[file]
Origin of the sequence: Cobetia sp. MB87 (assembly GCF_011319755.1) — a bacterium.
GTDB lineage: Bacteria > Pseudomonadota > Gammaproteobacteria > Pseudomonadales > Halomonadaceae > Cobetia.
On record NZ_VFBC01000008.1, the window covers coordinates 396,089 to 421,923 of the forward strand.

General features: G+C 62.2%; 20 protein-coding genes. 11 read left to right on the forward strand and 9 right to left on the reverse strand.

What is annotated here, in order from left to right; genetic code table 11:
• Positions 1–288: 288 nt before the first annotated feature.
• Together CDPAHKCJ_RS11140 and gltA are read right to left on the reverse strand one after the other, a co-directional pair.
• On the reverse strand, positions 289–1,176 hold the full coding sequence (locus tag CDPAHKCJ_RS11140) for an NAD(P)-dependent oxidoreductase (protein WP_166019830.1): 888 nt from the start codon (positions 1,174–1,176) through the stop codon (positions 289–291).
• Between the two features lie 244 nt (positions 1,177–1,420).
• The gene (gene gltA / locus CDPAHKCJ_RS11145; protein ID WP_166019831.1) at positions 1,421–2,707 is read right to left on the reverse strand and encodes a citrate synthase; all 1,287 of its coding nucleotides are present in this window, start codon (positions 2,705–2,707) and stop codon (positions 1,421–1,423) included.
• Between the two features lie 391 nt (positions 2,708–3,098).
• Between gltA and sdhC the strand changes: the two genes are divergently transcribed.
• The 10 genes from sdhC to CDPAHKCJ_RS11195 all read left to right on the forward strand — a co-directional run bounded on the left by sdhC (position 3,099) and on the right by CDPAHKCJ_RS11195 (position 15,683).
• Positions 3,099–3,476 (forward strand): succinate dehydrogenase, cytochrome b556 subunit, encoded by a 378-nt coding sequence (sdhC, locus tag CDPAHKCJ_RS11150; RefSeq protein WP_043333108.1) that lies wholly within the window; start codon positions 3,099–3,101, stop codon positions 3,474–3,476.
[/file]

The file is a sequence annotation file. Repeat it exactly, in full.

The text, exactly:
Origin of the sequence: Cobetia sp. MB87 (assembly GCF_011319755.1) — a bacterium.
GTDB lineage: Bacteria > Pseudomonadota > Gammaproteobacteria > Pseudomonadales > Halomonadaceae > Cobetia.
On record NZ_VFBC01000008.1, the window covers coordinates 396,089 to 421,923 of the forward strand.

General features: G+C 62.2%; 20 protein-coding genes. 11 read left to right on the forward strand and 9 right to left on the reverse strand.

What is annotated here, in order from left to right; genetic code table 11:
• Positions 1–288: 288 nt before the first annotated feature.
• Together CDPAHKCJ_RS11140 and gltA are read right to left on the reverse strand one after the other, a co-directional pair.
• On the reverse strand, positions 289–1,176 hold the full coding sequence (locus tag CDPAHKCJ_RS11140) for an NAD(P)-dependent oxidoreductase (protein WP_166019830.1): 888 nt from the start codon (positions 1,174–1,176) through the stop codon (positions 289–291).
• Between the two features lie 244 nt (positions 1,177–1,420).
• The gene (gene gltA / locus CDPAHKCJ_RS11145; protein ID WP_166019831.1) at positions 1,421–2,707 is read right to left on the reverse strand and encodes a citrate synthase; all 1,287 of its coding nucleotides are present in this window, start codon (positions 2,705–2,707) and stop codon (positions 1,421–1,423) included.
• Between the two features lie 391 nt (positions 2,708–3,098).
• Between gltA and sdhC the strand changes: the two genes are divergently transcribed.
• The 10 genes from sdhC to CDPAHKCJ_RS11195 all read left to right on the forward strand — a co-directional run bounded on the left by sdhC (position 3,099) and on the right by CDPAHKCJ_RS11195 (position 15,683).
• Positions 3,099–3,476 (forward strand): succinate dehydrogenase, cytochrome b556 subunit, encoded by a 378-nt coding sequence (sdhC, locus tag CDPAHKCJ_RS11150; RefSeq protein WP_043333108.1) that lies wholly within the window; start codon positions 3,099–3,101, stop codon positions 3,474–3,476.